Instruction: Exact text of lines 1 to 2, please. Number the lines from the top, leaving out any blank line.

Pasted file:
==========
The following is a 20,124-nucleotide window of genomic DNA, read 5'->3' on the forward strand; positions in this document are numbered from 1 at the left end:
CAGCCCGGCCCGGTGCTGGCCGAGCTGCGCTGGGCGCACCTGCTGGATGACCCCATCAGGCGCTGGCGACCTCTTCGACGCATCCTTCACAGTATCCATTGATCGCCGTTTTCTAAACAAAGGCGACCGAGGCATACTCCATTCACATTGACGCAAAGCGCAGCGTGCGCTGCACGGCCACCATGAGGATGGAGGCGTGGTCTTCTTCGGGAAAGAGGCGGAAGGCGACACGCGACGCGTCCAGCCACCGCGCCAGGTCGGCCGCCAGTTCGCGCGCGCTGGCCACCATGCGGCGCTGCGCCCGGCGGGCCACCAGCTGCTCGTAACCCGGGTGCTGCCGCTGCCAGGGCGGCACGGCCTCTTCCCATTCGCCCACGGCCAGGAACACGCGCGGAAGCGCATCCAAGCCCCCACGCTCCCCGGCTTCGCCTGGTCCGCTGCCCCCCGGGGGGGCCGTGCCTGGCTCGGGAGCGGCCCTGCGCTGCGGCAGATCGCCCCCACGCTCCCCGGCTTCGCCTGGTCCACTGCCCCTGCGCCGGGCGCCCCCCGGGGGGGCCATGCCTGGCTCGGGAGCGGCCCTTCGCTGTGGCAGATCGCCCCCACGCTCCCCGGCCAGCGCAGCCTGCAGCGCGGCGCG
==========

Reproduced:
The following is a 20,124-nucleotide window of genomic DNA, read 5'->3' on the forward strand; positions in this document are numbered from 1 at the left end:
CAGCCCGGCCCGGTGCTGGCCGAGCTGCGCTGGGCGCACCTGCTGGATGACCCCATCAGGCGCTGGCGACCTCTTCGACGCATCCTTCACAGTATCCATTGATCGCCGTTTTCTAAACAAAGGCGACCGAGGCATACTCCATTCACATTGACGCAAAGCGCAGCGTGCGCTGCACGGCCACCATGAGGATGGAGGCGTGGTCTTCTTCGGGAAAGAGGCGGAAGGCGACACGCGACGCGTCCAGCCACCGCGCCAGGTCGGCCGCCAGTTCGCGCGCGCTGGCCACCATGCGGCGCTGCGCCCGGCGGGCCACCAGCTGCTCGTAACCCGGGTGCTGCCGCTGCCAGGGCGGCACGGCCTCTTCCCATTCGCCCACGGCCAGGAACACGCGCGGAAGCGCATCCAAGCCCCCACGCTCCCCGGCTTCGCCTGGTCCGCTGCCCCCCGGGGGGGCCGTGCCTGGCTCGGGAGCGGCCCTGCGCTGCGGCAGATCGCCCCCACGCTCCCCGGCTTCGCCTGGTCCACTGCCCCTGCGCCGGGCGCCCCCCGGGGGGGCCATGCCTGGCTCGGGAGCGGCCCTTCGCTGTGGCAGATCGCCCCCACGCTCCCCGGCCAGCGCAGCCTGCAGCGCGGCGCG